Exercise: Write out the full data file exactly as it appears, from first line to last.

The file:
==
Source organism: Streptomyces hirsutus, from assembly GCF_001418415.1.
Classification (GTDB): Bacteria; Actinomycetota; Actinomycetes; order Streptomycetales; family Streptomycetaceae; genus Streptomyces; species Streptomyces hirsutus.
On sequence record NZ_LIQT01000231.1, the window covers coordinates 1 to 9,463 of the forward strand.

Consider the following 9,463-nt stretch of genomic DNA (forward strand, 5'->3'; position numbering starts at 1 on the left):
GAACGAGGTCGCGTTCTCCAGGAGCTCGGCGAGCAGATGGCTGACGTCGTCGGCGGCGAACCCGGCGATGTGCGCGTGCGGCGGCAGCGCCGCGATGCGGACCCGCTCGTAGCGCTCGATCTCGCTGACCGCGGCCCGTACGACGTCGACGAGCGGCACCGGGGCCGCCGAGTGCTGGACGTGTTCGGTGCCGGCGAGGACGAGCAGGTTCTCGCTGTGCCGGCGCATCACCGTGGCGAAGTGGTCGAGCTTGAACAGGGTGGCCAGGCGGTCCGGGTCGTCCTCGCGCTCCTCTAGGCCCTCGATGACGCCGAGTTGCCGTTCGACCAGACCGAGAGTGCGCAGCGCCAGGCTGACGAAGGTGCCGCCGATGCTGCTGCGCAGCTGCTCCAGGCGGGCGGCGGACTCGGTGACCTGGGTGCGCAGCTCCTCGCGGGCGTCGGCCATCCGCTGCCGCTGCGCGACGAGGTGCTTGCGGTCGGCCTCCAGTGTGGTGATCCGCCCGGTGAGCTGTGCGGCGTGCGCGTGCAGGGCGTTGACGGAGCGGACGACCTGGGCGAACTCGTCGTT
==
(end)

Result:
Source organism: Streptomyces hirsutus, from assembly GCF_001418415.1.
Classification (GTDB): Bacteria; Actinomycetota; Actinomycetes; order Streptomycetales; family Streptomycetaceae; genus Streptomyces; species Streptomyces hirsutus.
On sequence record NZ_LIQT01000231.1, the window covers coordinates 1 to 9,463 of the forward strand.

Consider the following 9,463-nt stretch of genomic DNA (forward strand, 5'->3'; position numbering starts at 1 on the left):
GAACGAGGTCGCGTTCTCCAGGAGCTCGGCGAGCAGATGGCTGACGTCGTCGGCGGCGAACCCGGCGATGTGCGCGTGCGGCGGCAGCGCCGCGATGCGGACCCGCTCGTAGCGCTCGATCTCGCTGACCGCGGCCCGTACGACGTCGACGAGCGGCACCGGGGCCGCCGAGTGCTGGACGTGTTCGGTGCCGGCGAGGACGAGCAGGTTCTCGCTGTGCCGGCGCATCACCGTGGCGAAGTGGTCGAGCTTGAACAGGGTGGCCAGGCGGTCCGGGTCGTCCTCGCGCTCCTCTAGGCCCTCGATGACGCCGAGTTGCCGTTCGACCAGACCGAGAGTGCGCAGCGCCAGGCTGACGAAGGTGCCGCCGATGCTGCTGCGCAGCTGCTCCAGGCGGGCGGCGGACTCGGTGACCTGGGTGCGCAGCTCCTCGCGGGCGTCGGCCATCCGCTGCCGCTGCGCGACGAGGTGCTTGCGGTCGGCCTCCAGTGTGGTGATCCGCCCGGTGAGCTGTGCGGCGTGCGCGTGCAGGGCGTTGACGGAGCGGACGACCTGGGCGAACTCGTCGTT